Kansas Grand Jury Refuses to Indict Late-Term Abortion Practitioner George Tiller
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by Steven Ertelt
July 4, 2008
Wichita, KS (LifeNews.com) — A Kansas grand jury investigating late-term abortion practitioner George Tiller has refused to return an indictment against him despite evidence showing he may have engaged in illegal late-term abortions. After a six-month investigation, the 15-member grand jury said it failed to find enough evidence to issue an indictment.
Mary Kay Culp, the director of Kansans for Life, said she thinks the county prosecutor led members of the grand jury astray during the probe.
The failure of the grand jury to deliver indictments today is a tragic injustice for all law-abiding Kansans, she said.
This grand jury would have surely indicted George Tiller had they not been misinformed. The problem isn’t the current law. The problem is the so-called enforcers of that law that have failed to do their job, Culp added.
Operation Rescue president Troy Newman also responded to the news and said his group, which has joined KFL in trying told Tiller accountable, would continue to do so.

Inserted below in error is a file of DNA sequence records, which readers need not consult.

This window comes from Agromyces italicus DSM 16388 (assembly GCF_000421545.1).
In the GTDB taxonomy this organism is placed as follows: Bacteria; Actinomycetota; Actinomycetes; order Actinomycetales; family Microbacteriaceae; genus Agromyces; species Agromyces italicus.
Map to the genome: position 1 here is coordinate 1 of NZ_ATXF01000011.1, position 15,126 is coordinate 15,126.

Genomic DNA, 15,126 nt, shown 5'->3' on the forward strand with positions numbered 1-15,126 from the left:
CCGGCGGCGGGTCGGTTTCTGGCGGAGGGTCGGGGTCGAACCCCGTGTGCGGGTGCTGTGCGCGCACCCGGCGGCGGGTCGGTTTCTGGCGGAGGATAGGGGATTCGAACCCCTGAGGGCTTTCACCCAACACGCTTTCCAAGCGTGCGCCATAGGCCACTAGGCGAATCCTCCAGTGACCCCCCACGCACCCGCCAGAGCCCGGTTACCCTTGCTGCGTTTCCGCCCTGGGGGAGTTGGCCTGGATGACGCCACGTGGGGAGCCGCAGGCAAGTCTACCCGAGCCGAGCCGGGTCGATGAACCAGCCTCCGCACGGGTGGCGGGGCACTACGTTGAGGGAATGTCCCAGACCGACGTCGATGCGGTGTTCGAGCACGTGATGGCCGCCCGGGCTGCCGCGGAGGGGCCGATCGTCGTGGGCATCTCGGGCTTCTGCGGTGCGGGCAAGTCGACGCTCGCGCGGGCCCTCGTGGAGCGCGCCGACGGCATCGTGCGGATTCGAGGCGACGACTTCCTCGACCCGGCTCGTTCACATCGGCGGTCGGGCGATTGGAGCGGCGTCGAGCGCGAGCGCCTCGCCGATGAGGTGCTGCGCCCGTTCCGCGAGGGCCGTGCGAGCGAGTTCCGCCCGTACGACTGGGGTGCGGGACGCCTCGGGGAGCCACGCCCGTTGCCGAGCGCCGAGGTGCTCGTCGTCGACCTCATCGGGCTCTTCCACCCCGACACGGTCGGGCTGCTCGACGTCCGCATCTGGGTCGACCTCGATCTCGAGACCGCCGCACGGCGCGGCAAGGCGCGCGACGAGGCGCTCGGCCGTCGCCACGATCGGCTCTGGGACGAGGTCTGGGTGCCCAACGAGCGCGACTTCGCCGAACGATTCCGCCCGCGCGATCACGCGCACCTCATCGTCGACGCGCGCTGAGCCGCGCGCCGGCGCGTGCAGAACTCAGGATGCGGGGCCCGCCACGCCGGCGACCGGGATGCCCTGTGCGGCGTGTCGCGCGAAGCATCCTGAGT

We are extremely disappointed that this grand jury did not indict Tiller, he said.
"We will not stop seeking justice for the innocent victims of Tiller’s late-term barbaric practice, and will continue to exercise every legal avenue to stop the shedding of innocent blood and bring Tiller to justice, he added.
Pro-life advocates also accused Tiller’s attorneys have done everything in their power to prevent the grand jury from obtaining abortion records to determine whether the charges were valid.
Former state attorney general Phill Kline wrote a February editorial saying violation of law "almost always occurs behind a veil of secrecy" and that medical records are often the only way to prosecute criminals.
Kline called the claims from Tiller’s attorneys that giving the redacted abortion records to officials would compromise the privacy of women a "bogus" argument that "undermines the safety net established to protect these victims."
He said "four independent judges have found probable cause to believe that two Kansas abortion clinics committed 156 criminal acts based on just 90 redacted records."
Though the grand jury failed to issue an indictment, Tiller still faces 19 misdemeanor charges filed by the Kansas attorney general Steven Six saying he violated a section of the late-term abortion law requiring to physicians to sign off on an abortion.
The trial in that case is slated for July 28.
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